Encyclopedia of Anti-Revisionism On-Line

Harry Quinn

RWH position on national question

Black liberation: a just struggle in its own right

First Published: The Call, Vol. 10, No. 4, June 1981.
Transcription, Editing and Markup: Paul Saba
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Though it is one of the larger Marxist-Leninist organizations, the Revolutionary Workers Headquarters has been something of an unknown quantity. They have produced no theoretical or programmatic publications since their 1978 “Red Papers 8,” which documented the RWH split from the Revolutionary Communist Party (RCP), and which is now regarded as incorrect or outdated in many of its views.

That alone is reason to welcome a major theoretical statement from the Headquarters. Another reason is its content, a lengthy exposition on the Black national question, which lays out a clear position and makes some important points about particular aspects.

The reader should not skip the pamphlet’s short preface. It explains the document’s origins in the RWH’s internal rectification and the process through which it was significantly revised from the initial draft. It points out and apologizes for some shortcomings in style as well as limitations in the practical experience on which it is based, permitting only relatively modest conclusions.

The pamphlet is an antagonistic polemic against the ultra-left and chauvinist line of the RCP and its predecessor organization, the Revolutionary Union. The main target is the RU/RCP’s subjective attempt to deny that the goal of the Black struggle is national liberation, and to redefine it as an essentially class struggle for socialism. In doing so, the RU/RCP in effect liquidated the right of the Black nation to self-determination with immediate poisonous effects in both the mass struggle and the Marxist-Leninist movement.

The Revolutionary Workers Headquarters, on the other hand, upholds the goal of national liberation and self-determination and declares that this struggle is revolutionary. The RWH affirms that Black people in the United States constitute a nation, with the right to secede and establish an independent state in its national territory, the Black Belt South.

Sections on points of history and on the class structure of the Black population never become particularly deep or profound. The factual recitation does bolster one of the RWH’s main contentions, that the Black struggle and the workers’ movement are two distinct entities and must be approached with specific strategies, not treated as merged (or rapidly merging) movements.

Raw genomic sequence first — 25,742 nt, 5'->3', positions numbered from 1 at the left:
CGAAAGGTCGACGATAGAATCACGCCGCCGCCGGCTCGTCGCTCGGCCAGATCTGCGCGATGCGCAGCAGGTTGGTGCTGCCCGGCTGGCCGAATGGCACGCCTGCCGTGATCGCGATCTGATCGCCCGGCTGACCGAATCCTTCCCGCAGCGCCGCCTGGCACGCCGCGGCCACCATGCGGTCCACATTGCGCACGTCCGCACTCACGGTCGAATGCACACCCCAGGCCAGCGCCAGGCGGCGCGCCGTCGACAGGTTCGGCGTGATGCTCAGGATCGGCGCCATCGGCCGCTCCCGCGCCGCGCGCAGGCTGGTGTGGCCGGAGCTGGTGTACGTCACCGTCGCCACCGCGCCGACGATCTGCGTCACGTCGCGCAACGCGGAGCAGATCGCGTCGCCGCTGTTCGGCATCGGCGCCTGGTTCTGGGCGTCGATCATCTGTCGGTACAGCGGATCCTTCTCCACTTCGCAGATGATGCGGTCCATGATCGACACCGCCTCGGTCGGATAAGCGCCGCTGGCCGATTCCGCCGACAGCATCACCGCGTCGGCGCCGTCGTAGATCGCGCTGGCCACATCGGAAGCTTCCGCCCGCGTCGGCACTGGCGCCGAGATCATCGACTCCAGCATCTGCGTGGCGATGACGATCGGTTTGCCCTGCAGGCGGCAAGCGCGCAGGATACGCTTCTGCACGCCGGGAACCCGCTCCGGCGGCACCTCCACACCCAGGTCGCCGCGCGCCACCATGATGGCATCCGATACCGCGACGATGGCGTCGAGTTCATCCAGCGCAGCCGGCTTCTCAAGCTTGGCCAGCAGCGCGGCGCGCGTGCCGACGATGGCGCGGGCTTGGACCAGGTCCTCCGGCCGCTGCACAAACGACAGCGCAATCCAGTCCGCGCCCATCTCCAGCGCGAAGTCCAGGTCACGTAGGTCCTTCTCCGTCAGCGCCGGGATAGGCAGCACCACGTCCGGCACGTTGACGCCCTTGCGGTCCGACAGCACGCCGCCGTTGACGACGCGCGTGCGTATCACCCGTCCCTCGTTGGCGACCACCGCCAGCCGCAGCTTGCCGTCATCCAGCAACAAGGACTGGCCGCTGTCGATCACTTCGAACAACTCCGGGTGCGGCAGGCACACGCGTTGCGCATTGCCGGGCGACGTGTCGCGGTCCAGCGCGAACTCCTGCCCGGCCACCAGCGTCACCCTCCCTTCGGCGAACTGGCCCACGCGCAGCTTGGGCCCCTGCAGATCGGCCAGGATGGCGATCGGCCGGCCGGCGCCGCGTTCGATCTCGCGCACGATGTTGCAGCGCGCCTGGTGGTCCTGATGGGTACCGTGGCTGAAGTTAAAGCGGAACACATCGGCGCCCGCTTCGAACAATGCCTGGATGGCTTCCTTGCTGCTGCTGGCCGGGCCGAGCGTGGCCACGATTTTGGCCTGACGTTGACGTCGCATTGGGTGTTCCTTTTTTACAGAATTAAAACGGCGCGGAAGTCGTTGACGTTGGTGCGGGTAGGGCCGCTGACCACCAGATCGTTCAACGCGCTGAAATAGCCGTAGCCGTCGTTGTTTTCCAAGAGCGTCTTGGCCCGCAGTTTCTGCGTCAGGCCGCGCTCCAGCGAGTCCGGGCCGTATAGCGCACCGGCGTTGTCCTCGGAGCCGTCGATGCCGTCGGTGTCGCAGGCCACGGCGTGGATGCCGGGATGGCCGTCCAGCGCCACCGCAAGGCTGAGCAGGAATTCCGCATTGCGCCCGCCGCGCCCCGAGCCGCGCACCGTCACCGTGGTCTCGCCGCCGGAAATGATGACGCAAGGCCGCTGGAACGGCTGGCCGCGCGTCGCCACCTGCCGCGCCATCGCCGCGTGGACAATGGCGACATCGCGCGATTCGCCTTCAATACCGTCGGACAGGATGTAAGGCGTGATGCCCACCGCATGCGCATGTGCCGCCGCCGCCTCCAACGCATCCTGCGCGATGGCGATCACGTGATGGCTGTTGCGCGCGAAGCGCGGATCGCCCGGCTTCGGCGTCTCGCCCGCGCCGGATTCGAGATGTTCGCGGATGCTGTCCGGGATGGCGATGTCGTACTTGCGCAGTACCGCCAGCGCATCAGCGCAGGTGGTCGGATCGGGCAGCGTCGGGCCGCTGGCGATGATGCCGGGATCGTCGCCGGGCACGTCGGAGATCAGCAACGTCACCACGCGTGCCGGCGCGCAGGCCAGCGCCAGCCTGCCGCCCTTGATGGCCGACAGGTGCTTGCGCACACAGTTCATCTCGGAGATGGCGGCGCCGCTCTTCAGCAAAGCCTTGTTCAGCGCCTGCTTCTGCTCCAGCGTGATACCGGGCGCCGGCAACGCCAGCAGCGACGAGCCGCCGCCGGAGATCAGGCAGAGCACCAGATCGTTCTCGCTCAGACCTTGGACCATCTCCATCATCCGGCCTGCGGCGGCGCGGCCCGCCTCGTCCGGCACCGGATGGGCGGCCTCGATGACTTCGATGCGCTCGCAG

The paper argues strongly that a united front of the entire Black nation, including the Black bourgeoisie, against the government and imperialist system, is both possible and necessary. Although increasingly widespread in the M-L movement, this view cuts against the trend that ran through the Black liberation movement and the left in general in the 1960s and 1970s. Many then targeted as enemies the Black bourgeoisie and reform organizations which fought under the banner of justice and equality rather than liberation and power.


A third significant argument is the proposition that one manifestation of the struggle for self-determination is the demand for Black political power which arises whenever Black people strive to advance their interests. The pamphlet advocates that Marxist-Leninists participate in electoral campaigns of progressive Black candidates, even within the Democratic Party.

The Headquarters pamphlet certainly has shortcomings. It is uneven and the direct polemic is long, quite heavy, and very much overdue. More importantly, there are no reports on how the RWH has applied line in its work in cities like Philadelphia and Milwaukee where good ties with the Black movement have been built over time.

Get this pamphlet and read it. It is a useful contribution to the merger process currently going on within the Marxist-Leninist movement. Furthermore, the emergence of the RWH from silence with such a publication bodes well for the advances which can be made as revolutionaries collectively address not only the Black national question but other long standing areas of controversy as well.